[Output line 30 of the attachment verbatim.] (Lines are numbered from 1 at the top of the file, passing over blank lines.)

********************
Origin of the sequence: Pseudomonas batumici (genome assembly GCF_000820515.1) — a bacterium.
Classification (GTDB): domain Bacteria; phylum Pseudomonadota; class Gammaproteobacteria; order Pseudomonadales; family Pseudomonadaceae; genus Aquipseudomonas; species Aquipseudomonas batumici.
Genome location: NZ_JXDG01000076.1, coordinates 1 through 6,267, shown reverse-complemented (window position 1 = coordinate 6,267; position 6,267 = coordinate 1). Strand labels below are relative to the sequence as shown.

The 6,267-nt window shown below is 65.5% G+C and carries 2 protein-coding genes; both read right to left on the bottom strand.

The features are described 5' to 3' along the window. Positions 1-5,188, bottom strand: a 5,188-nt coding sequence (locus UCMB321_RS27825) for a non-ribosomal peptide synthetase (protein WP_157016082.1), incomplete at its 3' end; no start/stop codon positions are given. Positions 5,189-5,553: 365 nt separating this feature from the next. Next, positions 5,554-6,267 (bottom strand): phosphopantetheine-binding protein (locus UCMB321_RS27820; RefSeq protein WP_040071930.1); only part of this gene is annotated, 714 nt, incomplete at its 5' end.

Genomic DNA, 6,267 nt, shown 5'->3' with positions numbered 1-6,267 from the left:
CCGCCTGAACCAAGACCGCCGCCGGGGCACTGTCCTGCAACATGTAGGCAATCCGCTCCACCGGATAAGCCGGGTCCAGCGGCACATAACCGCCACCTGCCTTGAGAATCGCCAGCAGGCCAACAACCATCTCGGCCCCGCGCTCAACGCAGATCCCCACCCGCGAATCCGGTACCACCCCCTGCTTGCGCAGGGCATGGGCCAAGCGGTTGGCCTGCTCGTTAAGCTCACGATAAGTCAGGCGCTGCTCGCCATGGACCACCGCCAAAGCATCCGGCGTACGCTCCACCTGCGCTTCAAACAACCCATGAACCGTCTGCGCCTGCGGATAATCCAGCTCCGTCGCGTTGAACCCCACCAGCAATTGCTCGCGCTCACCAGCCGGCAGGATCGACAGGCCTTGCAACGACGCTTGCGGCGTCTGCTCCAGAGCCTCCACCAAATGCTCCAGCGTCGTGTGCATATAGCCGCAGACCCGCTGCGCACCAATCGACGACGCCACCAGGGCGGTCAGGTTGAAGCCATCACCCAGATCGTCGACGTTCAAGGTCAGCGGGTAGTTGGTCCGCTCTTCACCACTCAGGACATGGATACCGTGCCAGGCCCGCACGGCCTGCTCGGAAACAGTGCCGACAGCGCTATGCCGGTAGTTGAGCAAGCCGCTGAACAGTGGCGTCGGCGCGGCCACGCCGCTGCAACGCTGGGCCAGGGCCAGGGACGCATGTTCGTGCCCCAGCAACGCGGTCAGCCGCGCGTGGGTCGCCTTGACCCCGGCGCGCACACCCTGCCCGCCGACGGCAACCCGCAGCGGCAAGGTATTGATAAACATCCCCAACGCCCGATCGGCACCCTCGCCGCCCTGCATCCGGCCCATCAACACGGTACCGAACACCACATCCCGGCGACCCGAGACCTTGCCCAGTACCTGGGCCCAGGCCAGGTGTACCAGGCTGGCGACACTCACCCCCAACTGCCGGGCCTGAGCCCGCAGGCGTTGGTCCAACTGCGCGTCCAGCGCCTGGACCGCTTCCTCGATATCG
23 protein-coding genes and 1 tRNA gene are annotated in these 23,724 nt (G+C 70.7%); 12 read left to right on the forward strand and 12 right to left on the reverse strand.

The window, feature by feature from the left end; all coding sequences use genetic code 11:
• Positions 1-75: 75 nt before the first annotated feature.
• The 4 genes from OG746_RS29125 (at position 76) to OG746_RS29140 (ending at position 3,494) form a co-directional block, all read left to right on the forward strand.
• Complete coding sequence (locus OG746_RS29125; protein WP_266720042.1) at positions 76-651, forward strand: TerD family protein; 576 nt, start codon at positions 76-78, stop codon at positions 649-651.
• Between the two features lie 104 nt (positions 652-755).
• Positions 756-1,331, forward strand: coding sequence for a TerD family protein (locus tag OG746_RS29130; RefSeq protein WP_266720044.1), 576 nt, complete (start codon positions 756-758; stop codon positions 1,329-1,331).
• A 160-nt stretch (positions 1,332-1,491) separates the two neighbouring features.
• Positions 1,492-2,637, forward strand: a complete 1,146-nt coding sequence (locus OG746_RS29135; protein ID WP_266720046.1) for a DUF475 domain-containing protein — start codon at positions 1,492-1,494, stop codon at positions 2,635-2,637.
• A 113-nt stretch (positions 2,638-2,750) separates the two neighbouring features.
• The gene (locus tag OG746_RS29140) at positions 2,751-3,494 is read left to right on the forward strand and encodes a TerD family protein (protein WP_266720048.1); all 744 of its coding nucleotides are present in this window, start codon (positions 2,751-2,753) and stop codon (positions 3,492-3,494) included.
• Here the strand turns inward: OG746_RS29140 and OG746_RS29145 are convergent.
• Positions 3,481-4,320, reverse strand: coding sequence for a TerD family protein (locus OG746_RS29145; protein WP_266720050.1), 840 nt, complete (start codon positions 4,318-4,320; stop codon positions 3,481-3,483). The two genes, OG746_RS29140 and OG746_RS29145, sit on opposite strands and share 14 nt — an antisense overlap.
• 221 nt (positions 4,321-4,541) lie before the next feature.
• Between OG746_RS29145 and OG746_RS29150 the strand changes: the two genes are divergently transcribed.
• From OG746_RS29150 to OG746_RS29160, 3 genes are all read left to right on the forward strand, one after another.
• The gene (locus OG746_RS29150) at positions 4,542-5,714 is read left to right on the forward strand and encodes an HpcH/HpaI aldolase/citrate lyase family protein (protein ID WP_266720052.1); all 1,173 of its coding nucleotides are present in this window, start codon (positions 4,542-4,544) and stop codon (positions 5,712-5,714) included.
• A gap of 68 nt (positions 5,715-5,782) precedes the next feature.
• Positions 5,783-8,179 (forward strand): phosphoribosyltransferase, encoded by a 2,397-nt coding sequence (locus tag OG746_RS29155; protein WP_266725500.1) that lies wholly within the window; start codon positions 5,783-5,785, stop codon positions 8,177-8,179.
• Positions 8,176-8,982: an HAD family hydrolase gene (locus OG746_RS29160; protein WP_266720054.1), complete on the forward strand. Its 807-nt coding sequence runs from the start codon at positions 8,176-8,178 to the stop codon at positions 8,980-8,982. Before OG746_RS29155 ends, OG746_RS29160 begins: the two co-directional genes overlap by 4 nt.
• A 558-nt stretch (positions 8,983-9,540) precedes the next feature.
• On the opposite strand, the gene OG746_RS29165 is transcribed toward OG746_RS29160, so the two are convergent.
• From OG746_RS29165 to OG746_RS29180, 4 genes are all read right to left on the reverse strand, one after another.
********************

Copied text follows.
• From OG746_RS29165 to OG746_RS29180, 4 genes are all read right to left on the reverse strand, one after another.